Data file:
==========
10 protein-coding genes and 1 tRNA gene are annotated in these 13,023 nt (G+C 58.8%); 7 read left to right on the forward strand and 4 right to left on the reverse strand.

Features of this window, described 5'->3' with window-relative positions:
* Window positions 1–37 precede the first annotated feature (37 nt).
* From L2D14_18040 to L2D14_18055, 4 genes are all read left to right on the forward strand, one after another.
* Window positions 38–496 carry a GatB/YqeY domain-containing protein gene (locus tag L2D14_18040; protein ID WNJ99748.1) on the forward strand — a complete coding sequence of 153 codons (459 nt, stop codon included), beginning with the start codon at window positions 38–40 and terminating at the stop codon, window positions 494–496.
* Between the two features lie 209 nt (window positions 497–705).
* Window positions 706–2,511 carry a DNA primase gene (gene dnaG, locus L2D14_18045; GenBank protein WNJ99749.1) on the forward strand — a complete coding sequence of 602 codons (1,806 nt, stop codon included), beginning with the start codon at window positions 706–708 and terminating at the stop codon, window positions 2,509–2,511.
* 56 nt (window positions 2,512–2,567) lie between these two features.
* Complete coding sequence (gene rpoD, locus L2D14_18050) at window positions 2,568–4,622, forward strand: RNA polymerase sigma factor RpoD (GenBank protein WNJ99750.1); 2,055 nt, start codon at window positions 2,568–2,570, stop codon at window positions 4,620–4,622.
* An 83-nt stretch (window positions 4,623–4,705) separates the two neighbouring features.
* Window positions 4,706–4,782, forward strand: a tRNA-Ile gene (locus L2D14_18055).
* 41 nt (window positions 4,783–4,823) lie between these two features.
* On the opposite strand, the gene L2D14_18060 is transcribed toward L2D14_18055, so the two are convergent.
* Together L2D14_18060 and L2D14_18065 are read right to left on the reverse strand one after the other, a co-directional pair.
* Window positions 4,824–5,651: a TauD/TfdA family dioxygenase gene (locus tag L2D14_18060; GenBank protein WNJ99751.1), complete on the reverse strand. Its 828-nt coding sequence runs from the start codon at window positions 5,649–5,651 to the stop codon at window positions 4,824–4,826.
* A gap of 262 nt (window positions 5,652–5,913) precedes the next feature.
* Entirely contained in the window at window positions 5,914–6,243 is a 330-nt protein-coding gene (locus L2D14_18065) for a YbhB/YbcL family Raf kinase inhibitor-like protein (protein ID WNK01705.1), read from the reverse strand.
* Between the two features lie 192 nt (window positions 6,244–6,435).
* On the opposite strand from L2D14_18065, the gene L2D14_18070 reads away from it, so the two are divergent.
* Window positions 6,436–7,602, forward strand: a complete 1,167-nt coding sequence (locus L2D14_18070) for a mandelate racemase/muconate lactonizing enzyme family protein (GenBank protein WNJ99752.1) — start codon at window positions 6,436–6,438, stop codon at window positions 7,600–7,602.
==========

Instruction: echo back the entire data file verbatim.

10 protein-coding genes and 1 tRNA gene are annotated in these 13,023 nt (G+C 58.8%); 7 read left to right on the forward strand and 4 right to left on the reverse strand.

Features of this window, described 5'->3' with window-relative positions:
* Window positions 1–37 precede the first annotated feature (37 nt).
* From L2D14_18040 to L2D14_18055, 4 genes are all read left to right on the forward strand, one after another.
* Window positions 38–496 carry a GatB/YqeY domain-containing protein gene (locus tag L2D14_18040; protein ID WNJ99748.1) on the forward strand — a complete coding sequence of 153 codons (459 nt, stop codon included), beginning with the start codon at window positions 38–40 and terminating at the stop codon, window positions 494–496.
* Between the two features lie 209 nt (window positions 497–705).
* Window positions 706–2,511 carry a DNA primase gene (gene dnaG, locus L2D14_18045; GenBank protein WNJ99749.1) on the forward strand — a complete coding sequence of 602 codons (1,806 nt, stop codon included), beginning with the start codon at window positions 706–708 and terminating at the stop codon, window positions 2,509–2,511.
* 56 nt (window positions 2,512–2,567) lie between these two features.
* Complete coding sequence (gene rpoD, locus L2D14_18050) at window positions 2,568–4,622, forward strand: RNA polymerase sigma factor RpoD (GenBank protein WNJ99750.1); 2,055 nt, start codon at window positions 2,568–2,570, stop codon at window positions 4,620–4,622.
* An 83-nt stretch (window positions 4,623–4,705) separates the two neighbouring features.
* Window positions 4,706–4,782, forward strand: a tRNA-Ile gene (locus L2D14_18055).
* 41 nt (window positions 4,783–4,823) lie between these two features.
* On the opposite strand, the gene L2D14_18060 is transcribed toward L2D14_18055, so the two are convergent.
* Together L2D14_18060 and L2D14_18065 are read right to left on the reverse strand one after the other, a co-directional pair.
* Window positions 4,824–5,651: a TauD/TfdA family dioxygenase gene (locus tag L2D14_18060; GenBank protein WNJ99751.1), complete on the reverse strand. Its 828-nt coding sequence runs from the start codon at window positions 5,649–5,651 to the stop codon at window positions 4,824–4,826.
* A gap of 262 nt (window positions 5,652–5,913) precedes the next feature.
* Entirely contained in the window at window positions 5,914–6,243 is a 330-nt protein-coding gene (locus L2D14_18065) for a YbhB/YbcL family Raf kinase inhibitor-like protein (protein ID WNK01705.1), read from the reverse strand.
* Between the two features lie 192 nt (window positions 6,244–6,435).
* On the opposite strand from L2D14_18065, the gene L2D14_18070 reads away from it, so the two are divergent.
* Window positions 6,436–7,602, forward strand: a complete 1,167-nt coding sequence (locus L2D14_18070) for a mandelate racemase/muconate lactonizing enzyme family protein (GenBank protein WNJ99752.1) — start codon at window positions 6,436–6,438, stop codon at window positions 7,600–7,602.